Don’t stop thinking about tomorrow, if you see it and believe it you will achieve it”
The other day I shared with my Facebook friends an article from the New York Times Sunday Review entitled No Time to Think written by Kate Murphy http://www.nytimes.com/2014/07/27/sunday-review/no-time-to-think.html?_r=4. In the article she reports that most of us stay so busy that we never give ourselves time for personal reflection. The article goes on to suggest that many of us stay busy because it keeps us from having to think beyond our own little world. What scares me is that if too many of us stop looking outwards for answers to today’s major questions the answers will come from those willing to impose their solutions on us all.
I agree that it is not always easy to face up to reality so that we can take action when appropriate; But if we don’t who will? Recently Marcy McKay offered some ideas on how we can do some productive thinking once we decide to do it. Here is some of what she wrote on the Change Blog:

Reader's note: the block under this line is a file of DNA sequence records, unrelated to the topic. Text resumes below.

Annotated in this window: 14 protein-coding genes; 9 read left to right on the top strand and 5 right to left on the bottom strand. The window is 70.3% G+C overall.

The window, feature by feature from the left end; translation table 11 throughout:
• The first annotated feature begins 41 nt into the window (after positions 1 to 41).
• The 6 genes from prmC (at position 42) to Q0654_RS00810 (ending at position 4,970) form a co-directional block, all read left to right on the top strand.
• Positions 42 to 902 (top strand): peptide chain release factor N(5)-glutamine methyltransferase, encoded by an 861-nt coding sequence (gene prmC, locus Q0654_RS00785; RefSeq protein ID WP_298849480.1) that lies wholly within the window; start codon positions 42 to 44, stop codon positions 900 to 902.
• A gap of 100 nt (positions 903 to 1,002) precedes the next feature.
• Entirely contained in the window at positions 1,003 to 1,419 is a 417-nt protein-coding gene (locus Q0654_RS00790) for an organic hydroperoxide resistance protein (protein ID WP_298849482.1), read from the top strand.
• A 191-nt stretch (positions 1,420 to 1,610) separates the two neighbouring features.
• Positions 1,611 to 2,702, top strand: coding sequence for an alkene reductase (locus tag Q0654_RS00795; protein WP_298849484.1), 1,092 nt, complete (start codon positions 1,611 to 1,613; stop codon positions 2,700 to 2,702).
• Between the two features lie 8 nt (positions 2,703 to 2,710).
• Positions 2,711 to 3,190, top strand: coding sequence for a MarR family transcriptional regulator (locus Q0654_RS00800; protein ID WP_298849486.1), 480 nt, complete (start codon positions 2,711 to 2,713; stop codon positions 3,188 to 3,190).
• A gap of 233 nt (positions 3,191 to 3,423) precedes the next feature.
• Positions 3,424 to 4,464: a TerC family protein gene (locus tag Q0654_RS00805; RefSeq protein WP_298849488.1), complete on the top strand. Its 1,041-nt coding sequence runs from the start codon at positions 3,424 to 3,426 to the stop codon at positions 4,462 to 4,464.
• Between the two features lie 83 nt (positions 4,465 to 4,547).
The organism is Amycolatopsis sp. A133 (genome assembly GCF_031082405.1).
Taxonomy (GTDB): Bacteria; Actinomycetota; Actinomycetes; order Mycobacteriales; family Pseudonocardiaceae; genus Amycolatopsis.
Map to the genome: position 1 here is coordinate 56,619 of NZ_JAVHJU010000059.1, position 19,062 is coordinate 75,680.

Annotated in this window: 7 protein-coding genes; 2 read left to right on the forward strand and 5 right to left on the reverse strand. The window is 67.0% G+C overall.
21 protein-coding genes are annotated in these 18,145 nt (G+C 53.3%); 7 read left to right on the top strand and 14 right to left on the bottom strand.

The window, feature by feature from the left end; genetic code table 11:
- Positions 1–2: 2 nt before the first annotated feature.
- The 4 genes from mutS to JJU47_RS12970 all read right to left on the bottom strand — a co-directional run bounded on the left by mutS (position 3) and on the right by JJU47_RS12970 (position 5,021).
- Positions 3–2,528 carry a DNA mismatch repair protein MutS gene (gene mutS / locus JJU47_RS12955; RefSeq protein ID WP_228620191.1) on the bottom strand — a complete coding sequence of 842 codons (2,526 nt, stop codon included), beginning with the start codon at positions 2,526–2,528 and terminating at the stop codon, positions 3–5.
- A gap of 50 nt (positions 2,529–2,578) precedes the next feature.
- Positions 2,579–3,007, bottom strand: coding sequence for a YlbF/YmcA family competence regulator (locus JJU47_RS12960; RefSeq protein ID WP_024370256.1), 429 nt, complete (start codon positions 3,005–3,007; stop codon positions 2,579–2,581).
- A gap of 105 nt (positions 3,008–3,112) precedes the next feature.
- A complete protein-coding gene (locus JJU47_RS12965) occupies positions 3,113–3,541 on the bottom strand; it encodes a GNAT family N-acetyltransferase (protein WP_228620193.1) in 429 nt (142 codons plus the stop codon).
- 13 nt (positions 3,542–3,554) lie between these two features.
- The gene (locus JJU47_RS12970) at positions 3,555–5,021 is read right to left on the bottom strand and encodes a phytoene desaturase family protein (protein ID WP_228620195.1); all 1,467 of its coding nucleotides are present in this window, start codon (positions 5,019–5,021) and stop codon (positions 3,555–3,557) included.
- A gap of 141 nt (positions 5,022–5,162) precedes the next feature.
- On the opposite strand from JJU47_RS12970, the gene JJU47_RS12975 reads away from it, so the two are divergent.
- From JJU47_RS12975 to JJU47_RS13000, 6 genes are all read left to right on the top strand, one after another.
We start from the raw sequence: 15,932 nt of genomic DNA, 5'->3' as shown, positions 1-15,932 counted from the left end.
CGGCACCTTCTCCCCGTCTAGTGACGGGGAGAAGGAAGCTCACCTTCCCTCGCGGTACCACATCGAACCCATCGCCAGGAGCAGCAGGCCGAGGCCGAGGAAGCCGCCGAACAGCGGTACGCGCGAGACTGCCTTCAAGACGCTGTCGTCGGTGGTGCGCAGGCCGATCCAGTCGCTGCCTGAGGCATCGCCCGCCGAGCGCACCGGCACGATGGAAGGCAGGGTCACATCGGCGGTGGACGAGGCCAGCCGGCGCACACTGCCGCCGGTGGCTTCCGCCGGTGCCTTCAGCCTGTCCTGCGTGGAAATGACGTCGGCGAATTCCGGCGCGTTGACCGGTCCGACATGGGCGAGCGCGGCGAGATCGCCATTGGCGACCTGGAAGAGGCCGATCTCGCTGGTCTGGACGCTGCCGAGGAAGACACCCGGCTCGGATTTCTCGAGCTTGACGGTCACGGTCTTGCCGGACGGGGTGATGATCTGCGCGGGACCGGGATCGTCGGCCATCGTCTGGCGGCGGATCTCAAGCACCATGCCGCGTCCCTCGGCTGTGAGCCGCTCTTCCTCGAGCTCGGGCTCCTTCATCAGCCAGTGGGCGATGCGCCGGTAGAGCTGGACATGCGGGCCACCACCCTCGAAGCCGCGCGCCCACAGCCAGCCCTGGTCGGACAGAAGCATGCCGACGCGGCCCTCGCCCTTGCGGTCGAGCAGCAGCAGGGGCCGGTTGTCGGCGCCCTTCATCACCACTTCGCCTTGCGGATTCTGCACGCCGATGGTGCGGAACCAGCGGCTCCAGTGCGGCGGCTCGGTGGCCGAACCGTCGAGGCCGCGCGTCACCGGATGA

What to Do When You Don’t Know What to Do
Many people are on the go 24/7. Overworked, overcommitted, and overstimulated seems to be the norm these days. It’s harder than ever to slow down long enough to connect with ourselves and find the solutions we need.
Write it Out
Okay, okay, I hear the groans, but stay with me. I’m not talking New-Agey mumbo-jumbo here. You don’t have to keep a daily diary. I’m talking about writing to find solutions. Write in order to make your world right. Writing is an excellent tool for finding solutions because it incorporates both our left and right sides of the brain. I’ve been using this process for 18 years. Here’s what you do.
- Butt in chair – Enough said.